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Title: Incidental consequences of antihelmintic treatment in the central nervous system
Author: Ramos-Zuniga, R.
Perez-Gomez, H.R.
Jauregui-Huerta, F.
Del Sol Lopez-Hernandez, M.
Valera-Lizarraga, J.E.
Paz-Velez, G.
Becerra-Valdivia, A.
Issue Date: 2013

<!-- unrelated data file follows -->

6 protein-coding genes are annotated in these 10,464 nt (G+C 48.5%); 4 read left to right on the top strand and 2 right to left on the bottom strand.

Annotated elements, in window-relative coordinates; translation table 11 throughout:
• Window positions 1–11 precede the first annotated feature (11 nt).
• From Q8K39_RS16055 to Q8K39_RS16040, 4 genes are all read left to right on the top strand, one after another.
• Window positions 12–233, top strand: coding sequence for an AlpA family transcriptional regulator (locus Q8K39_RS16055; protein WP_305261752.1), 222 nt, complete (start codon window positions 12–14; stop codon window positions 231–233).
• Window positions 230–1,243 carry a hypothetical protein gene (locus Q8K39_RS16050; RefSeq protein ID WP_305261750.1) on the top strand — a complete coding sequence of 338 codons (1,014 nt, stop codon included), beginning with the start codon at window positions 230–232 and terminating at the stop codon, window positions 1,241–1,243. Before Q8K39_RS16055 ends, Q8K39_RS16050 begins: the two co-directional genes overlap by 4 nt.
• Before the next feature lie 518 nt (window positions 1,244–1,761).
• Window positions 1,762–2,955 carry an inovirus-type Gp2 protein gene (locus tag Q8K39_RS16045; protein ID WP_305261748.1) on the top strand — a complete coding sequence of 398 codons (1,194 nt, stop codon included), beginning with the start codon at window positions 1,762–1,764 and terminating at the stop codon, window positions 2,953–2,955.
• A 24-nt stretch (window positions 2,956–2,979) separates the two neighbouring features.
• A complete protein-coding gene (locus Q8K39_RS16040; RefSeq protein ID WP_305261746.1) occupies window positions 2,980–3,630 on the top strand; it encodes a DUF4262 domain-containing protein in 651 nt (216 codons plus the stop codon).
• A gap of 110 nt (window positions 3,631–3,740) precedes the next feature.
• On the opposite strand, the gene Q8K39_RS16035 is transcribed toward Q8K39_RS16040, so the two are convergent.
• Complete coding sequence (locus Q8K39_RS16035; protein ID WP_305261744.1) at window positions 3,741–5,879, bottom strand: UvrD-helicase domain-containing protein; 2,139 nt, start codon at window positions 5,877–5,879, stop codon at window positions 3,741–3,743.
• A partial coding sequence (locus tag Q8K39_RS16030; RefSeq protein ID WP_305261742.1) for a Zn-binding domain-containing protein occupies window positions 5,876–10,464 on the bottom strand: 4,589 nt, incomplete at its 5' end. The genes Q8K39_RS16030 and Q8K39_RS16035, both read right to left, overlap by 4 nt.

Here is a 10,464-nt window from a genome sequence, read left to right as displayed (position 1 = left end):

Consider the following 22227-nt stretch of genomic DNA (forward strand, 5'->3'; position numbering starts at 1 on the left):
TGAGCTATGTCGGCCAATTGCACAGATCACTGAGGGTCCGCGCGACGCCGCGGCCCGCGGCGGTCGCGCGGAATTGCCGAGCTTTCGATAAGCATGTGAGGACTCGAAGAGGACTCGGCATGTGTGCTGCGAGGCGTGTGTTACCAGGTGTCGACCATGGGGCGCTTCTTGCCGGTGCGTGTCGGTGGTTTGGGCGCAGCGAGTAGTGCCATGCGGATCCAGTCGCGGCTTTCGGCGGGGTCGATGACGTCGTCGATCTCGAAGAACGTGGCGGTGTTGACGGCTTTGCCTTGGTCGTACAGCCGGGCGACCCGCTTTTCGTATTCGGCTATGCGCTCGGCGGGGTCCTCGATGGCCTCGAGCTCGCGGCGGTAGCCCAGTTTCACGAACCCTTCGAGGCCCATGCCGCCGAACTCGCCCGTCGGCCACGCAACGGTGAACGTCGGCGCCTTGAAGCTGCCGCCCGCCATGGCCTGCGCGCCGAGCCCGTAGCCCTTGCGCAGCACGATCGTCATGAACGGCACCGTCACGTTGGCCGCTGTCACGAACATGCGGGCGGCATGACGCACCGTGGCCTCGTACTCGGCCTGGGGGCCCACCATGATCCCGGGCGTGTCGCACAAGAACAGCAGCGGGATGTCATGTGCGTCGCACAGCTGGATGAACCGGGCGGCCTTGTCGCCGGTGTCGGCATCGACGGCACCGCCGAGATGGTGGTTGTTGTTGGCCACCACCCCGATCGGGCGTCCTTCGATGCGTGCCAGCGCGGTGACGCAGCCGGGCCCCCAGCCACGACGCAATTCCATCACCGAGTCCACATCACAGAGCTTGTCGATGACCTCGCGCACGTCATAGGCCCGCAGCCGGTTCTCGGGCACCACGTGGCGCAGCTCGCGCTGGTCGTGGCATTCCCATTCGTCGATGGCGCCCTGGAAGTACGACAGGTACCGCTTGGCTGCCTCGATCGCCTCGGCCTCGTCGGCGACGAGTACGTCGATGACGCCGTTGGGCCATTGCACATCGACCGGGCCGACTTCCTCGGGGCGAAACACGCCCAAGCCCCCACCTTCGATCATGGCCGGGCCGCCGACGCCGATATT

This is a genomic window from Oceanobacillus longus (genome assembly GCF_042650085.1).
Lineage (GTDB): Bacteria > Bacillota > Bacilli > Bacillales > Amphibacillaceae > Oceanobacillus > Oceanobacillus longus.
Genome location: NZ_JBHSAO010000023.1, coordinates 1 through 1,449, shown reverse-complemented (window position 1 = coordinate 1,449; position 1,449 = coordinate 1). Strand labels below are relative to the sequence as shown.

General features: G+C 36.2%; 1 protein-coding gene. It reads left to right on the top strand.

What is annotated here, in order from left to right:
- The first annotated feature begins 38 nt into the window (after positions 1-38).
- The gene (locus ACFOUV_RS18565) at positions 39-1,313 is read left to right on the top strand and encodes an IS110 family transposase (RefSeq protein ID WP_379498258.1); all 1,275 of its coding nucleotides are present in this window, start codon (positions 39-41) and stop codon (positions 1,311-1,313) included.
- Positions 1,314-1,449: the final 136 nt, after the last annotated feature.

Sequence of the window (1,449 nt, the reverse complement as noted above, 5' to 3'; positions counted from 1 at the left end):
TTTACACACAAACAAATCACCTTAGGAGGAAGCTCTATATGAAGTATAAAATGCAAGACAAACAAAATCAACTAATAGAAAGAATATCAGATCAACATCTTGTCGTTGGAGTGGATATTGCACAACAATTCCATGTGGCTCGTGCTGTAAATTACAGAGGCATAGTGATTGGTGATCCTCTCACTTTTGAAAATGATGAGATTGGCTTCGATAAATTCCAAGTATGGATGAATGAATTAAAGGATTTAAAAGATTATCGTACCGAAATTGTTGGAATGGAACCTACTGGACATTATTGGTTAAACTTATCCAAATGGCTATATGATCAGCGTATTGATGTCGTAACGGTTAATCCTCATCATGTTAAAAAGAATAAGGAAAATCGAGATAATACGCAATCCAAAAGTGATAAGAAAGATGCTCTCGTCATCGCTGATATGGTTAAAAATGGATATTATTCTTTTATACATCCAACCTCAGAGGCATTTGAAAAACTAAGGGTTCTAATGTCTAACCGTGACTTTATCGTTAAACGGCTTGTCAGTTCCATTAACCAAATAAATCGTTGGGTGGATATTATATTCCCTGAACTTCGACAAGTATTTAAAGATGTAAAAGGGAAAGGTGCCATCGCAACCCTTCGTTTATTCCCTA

Abstract: Background: Neurocysticercosis (NCC) is the most common parasitic infection in the central nervous system and the most common cause of acquired neurological symptoms in young adults living in developing countries. Many "asymptomatic" patients begin experiencing neurological symptoms after the use of antiparasitic drugs for gastrointestinal treatment. Patients who are previously diagnosed with NCC require special care during cysticidal treatment because of the inflammatory effects caused by the interaction between the drug, the parasite, and the host. Case Description: Of a series of 46 cases, we selected five patients with a history of being "asymptomatic" and who began experiencing neurologic symptoms after the use of albendazole, which led to a diagnosis of cysticercosis. Another case of the patient, who already had been diagnosed of ventricular cysticercosis, was given a drug treatment without consulting the neurosurgeon and had a fatal outcome attributable to secondary meningoencephalitis. Results: In the first five cases, with new neurological symptoms after antihelmintic treatment, the self-prescription is remarkable. The symptoms appear between the third and fifth day of treatment. All of them had a clinical course without complications. Only two cases minimally invasive techniques were required. The case who had been already diagnosed developed meningoencephalitis and died after eight days of antihelmintic treatment. Conclusions: Anthelminthic drug treatment requires tailor-based prescription considering risk-benefit ratio with the drug-parasite-host interaction in mind. Treatment is not harmless so patients have to be closely watched. In select cases, medical treatment cannot replace surgical procedures, which can be the primary approach with drug treatment as a complement. � 2013 Elsevier Inc.
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